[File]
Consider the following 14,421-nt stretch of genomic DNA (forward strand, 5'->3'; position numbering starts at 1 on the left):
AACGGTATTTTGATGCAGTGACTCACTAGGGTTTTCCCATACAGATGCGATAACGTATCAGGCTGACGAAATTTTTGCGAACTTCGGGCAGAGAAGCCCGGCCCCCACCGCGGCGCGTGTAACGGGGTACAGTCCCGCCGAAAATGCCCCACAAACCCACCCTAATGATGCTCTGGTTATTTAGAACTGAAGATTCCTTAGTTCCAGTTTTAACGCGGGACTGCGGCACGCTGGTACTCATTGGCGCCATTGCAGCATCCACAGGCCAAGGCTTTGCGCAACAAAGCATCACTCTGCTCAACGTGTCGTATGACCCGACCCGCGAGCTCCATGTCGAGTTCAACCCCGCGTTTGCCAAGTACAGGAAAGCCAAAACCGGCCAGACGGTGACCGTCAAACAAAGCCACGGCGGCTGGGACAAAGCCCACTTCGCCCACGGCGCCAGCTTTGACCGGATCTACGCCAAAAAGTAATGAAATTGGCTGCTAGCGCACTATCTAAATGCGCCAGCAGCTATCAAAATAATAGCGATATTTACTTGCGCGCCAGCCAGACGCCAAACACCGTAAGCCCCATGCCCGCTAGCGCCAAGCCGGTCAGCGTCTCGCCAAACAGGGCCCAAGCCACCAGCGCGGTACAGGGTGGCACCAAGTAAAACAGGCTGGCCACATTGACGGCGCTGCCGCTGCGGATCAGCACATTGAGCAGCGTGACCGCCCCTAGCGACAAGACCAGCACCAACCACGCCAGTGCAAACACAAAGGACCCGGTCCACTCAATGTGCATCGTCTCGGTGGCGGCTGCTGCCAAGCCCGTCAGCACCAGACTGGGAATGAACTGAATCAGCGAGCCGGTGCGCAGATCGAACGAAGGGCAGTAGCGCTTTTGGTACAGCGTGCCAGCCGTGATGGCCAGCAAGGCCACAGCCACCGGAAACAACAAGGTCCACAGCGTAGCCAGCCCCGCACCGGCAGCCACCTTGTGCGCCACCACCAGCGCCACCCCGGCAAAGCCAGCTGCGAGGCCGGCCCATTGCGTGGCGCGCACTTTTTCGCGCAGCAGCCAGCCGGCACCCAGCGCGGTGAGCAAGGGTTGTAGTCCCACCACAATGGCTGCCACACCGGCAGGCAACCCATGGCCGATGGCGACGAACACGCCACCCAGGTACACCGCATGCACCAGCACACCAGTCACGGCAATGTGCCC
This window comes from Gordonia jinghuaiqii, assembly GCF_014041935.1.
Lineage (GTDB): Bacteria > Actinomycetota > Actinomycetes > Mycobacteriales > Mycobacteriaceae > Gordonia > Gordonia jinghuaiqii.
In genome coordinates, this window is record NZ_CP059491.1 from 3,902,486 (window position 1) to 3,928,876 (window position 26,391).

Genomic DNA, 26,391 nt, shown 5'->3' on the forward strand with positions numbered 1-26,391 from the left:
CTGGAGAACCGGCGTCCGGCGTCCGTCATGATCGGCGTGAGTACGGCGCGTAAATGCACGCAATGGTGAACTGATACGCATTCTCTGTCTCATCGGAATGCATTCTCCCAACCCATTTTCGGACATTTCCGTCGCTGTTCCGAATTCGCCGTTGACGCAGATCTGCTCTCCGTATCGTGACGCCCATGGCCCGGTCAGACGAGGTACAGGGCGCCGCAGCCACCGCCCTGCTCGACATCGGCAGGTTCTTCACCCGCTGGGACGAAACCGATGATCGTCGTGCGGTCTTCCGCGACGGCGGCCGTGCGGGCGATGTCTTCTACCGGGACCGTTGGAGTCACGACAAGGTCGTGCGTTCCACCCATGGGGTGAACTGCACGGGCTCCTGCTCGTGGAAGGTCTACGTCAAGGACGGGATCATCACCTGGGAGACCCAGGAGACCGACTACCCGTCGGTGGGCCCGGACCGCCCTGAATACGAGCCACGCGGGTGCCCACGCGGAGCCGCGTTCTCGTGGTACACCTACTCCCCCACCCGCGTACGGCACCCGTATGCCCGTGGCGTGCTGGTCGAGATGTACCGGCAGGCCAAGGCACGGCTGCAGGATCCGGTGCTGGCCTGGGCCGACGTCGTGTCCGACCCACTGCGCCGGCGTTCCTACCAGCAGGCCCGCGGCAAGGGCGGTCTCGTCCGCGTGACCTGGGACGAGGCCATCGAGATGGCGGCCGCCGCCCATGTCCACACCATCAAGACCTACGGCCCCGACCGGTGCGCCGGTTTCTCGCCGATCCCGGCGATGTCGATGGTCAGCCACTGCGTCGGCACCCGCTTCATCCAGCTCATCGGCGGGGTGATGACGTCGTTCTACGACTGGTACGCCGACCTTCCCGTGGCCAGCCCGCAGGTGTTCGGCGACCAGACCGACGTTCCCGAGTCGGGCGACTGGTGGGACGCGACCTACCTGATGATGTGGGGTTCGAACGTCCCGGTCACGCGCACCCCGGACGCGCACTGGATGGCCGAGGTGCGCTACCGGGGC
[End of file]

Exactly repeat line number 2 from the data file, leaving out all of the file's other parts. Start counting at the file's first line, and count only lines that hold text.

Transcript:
AACGGTATTTTGATGCAGTGACTCACTAGGGTTTTCCCATACAGATGCGATAACGTATCAGGCTGACGAAATTTTTGCGAACTTCGGGCAGAGAAGCCCGGCCCCCACCGCGGCGCGTGTAACGGGGTACAGTCCCGCCGAAAATGCCCCACAAACCCACCCTAATGATGCTCTGGTTATTTAGAACTGAAGATTCCTTAGTTCCAGTTTTAACGCGGGACTGCGGCACGCTGGTACTCATTGGCGCCATTGCAGCATCCACAGGCCAAGGCTTTGCGCAACAAAGCATCACTCTGCTCAACGTGTCGTATGACCCGACCCGCGAGCTCCATGTCGAGTTCAACCCCGCGTTTGCCAAGTACAGGAAAGCCAAAACCGGCCAGACGGTGACCGTCAAACAAAGCCACGGCGGCTGGGACAAAGCCCACTTCGCCCACGGCGCCAGCTTTGACCGGATCTACGCCAAAAAGTAATGAAATTGGCTGCTAGCGCACTATCTAAATGCGCCAGCAGCTATCAAAATAATAGCGATATTTACTTGCGCGCCAGCCAGACGCCAAACACCGTAAGCCCCATGCCCGCTAGCGCCAAGCCGGTCAGCGTCTCGCCAAACAGGGCCCAAGCCACCAGCGCGGTACAGGGTGGCACCAAGTAAAACAGGCTGGCCACATTGACGGCGCTGCCGCTGCGGATCAGCACATTGAGCAGCGTGACCGCCCCTAGCGACAAGACCAGCACCAACCACGCCAGTGCAAACACAAAGGACCCGGTCCACTCAATGTGCATCGTCTCGGTGGCGGCTGCTGCCAAGCCCGTCAGCACCAGACTGGGAATGAACTGAATCAGCGAGCCGGTGCGCAGATCGAACGAAGGGCAGTAGCGCTTTTGGTACAGCGTGCCAGCCGTGATGGCCAGCAAGGCCACAGCCACCGGAAACAACAAGGTCCACAGCGTAGCCAGCCCCGCACCGGCAGCCACCTTGTGCGCCACCACCAGCGCCACCCCGGCAAAGCCAGCTGCGAGGCCGGCCCATTGCGTGGCGCGCACTTTTTCGCGCAGCAGCCAGCCGGCACCCAGCGCGGTGAGCAAGGGTTGTAGTCCCACCACAATGGCTGCCACACCGGCAGGCAACCCATGGCCGATGGCGACGAACACGCCACCCAGGTACACCGCATGCACCAGCACACCAGTCACGGCAATGTGCCC